A year ago a group of neighbors in the small Puerto Rican city of Humacao desperately signaled for help.
They made a sign visible from the air: “S.O.S. Necesitamos agua/comida,” “We need water/food.” Their effort symbolized the urgency of the situation in the United States territory, which had been pummeled by hurricane Maria.
Recently the neighbors put up a new sign for aerial view that read “Bienvenidos,” or welcome. It signaled “Tourists, please visit us.”
Power has finally been restored to the entire island, though the grid is hardly as stable and robust as would be desirable. Most hotels have reopened or will soon, and new ones under construction will join them in the coming months.
“[W]e’re ready to turn the page,” Humacao resident Janet Gonzalez told CBS News in August. The photo of their cry for help had spread virally worldwide. Now the neighborhood hopes “our new positive message spreads just as fast,” she says.
The looming anniversary of the Sept. 20, 2017, megastorm, whose damage is estimated at more than $90 billion, has brought with it sober assessments of what went wrong. An independent study published late last month raised the death toll to 2,975, far more than the original estimate of 64, making Maria one of the nation’s worst natural disasters. That total included deaths that occurred up to six months after Maria but were attributed to the storm, with its widespread power outage and the difficulty of reaching remote areas with relief supplies.
“We never anticipated a scenario of zero communication, zero energy, zero highway access,” Gov. Ricardo Rosselló has said. He will form a commission to study how to respond better, including whether to establish a registry of vulnerable people who would need urgent help if a future disaster struck.
A Sept. 4 report from the US Government Accountability Office found that more than half (54 percent) of the federal emergency workers sent to Puerto Rico were not fully qualified for the positions they held.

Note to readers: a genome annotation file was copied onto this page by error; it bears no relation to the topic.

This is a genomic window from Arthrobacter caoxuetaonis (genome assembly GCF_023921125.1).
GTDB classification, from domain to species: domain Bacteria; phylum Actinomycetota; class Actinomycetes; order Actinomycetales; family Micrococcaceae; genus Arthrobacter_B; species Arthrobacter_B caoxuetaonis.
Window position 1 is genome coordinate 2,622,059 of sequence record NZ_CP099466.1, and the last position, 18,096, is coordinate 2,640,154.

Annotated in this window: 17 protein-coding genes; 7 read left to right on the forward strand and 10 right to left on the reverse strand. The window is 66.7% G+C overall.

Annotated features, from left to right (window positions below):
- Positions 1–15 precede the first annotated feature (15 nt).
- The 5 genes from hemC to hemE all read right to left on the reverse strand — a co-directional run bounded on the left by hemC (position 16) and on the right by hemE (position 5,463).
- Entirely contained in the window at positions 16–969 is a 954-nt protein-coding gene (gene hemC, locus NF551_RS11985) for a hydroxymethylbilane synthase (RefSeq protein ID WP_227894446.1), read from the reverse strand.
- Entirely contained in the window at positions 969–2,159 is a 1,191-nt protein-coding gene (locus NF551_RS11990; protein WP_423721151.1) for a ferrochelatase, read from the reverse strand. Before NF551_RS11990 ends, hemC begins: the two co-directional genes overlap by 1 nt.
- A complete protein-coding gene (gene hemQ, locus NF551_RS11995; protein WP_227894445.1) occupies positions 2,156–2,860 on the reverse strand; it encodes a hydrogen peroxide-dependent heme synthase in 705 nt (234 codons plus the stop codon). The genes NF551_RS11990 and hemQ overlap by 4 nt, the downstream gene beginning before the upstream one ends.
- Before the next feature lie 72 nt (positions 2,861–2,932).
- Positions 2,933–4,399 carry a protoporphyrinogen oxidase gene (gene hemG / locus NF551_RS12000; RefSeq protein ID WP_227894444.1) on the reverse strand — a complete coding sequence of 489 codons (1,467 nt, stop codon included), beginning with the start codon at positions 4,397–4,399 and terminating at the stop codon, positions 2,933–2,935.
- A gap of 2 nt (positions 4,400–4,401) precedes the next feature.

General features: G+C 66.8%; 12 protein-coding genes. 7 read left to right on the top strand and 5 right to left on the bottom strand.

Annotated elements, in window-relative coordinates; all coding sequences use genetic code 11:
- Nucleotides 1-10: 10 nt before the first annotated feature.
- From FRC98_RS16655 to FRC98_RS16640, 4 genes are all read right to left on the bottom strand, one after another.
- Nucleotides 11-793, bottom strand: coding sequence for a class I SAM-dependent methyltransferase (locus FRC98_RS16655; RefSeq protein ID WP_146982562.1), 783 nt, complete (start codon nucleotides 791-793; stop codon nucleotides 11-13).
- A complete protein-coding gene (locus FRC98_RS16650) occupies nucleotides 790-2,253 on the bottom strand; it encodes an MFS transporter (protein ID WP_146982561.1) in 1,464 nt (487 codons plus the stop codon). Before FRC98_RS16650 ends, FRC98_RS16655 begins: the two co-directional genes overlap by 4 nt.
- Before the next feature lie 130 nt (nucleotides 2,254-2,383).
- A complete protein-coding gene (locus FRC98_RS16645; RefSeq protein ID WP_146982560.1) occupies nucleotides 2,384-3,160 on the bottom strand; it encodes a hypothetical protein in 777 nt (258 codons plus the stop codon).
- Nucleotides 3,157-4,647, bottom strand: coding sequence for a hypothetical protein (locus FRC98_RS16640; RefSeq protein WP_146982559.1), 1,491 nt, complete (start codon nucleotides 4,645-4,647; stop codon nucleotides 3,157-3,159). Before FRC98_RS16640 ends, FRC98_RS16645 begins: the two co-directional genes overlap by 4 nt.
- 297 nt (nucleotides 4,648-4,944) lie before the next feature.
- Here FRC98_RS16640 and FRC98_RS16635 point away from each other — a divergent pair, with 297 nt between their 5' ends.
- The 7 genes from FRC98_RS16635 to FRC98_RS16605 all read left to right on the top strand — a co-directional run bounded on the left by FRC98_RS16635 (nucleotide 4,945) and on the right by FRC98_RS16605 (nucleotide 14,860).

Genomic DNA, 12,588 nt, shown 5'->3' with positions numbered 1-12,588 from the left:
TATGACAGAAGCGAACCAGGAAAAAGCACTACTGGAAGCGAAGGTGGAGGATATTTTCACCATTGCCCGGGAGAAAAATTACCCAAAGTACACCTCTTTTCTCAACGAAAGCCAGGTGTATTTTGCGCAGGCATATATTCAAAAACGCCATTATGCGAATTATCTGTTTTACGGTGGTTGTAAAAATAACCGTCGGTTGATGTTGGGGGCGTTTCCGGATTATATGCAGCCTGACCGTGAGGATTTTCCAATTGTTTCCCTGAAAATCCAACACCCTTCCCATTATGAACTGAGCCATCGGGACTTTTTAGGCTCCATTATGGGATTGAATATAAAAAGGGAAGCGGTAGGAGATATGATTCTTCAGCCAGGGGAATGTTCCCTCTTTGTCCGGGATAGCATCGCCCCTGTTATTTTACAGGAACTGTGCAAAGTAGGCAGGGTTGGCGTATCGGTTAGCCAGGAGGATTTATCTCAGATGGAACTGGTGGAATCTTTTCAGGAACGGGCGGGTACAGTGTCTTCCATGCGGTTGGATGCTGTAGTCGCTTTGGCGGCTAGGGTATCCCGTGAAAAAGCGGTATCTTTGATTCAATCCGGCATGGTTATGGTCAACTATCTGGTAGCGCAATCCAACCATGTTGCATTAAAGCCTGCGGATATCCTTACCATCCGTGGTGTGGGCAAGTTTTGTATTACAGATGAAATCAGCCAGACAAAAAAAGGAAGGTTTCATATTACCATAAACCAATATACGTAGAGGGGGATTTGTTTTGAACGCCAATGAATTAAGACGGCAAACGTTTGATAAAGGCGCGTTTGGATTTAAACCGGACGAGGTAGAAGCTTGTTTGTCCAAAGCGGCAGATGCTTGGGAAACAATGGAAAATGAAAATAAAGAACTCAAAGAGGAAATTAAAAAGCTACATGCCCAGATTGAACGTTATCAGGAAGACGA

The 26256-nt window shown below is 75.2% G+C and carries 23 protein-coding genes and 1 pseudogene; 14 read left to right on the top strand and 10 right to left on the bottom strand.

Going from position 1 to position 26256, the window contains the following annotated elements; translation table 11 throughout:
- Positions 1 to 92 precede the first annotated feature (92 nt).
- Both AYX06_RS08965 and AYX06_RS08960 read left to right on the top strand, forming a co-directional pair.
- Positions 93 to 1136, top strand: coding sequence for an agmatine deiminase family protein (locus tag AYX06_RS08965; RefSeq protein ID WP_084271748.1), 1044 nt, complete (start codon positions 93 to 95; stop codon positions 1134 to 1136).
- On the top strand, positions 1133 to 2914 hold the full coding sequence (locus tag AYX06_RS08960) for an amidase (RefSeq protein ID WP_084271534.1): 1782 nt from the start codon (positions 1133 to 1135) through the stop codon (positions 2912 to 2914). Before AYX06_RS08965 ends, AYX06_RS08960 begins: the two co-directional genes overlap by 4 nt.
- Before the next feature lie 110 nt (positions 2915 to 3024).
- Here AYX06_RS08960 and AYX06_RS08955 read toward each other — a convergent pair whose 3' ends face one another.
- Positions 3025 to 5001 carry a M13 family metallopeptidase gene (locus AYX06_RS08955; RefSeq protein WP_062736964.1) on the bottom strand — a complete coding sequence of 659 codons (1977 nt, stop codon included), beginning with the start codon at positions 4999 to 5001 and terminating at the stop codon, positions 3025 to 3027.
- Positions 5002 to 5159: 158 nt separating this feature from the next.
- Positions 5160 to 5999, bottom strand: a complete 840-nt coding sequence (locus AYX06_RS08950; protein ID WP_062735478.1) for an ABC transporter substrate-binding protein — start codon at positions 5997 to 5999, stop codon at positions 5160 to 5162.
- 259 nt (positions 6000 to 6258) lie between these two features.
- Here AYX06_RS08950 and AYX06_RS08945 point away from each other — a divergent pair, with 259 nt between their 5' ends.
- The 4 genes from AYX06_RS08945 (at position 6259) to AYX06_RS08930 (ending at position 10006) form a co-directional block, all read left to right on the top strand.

“Federal, state, and territory officials noted that the shortages and lack of training led to confusion...,” the GAO report said, while also noting a paucity of workers who spoke Spanish as another key problem.
In a response, the Federal Emergency Management Agency has promised to learn from its inadequate response to Maria and improve its future practices.
One thing Americans might do this winter is visit the island. A sunny beach would be a welcome respite to many and pump money into the local economy.
Tourists ready to be of even more help have plenty of choices, points out an article on the Travel & Leisure website. In true “citizen scientist” fashion they might take a snorkeling trip that includes collecting data on native species or a kayak expedition after dark that could study the effects of light pollution. Other programs let visitors plant trees or clean up the coastline.
At the same time, Puerto Ricans themselves are leading the way in restoring their island home.
“We believe [Puerto Rico is] going to yield one of the best comeback stories in tourism history,” says Brad Dean, chief executive of Discover Puerto Rico, a new nonprofit group that helps visitors plan their trips. “The story isn’t about what Maria did to Puerto Rico. It’s about what people achieved after Maria.”
A year after the disaster the signs at last are pointing toward progress.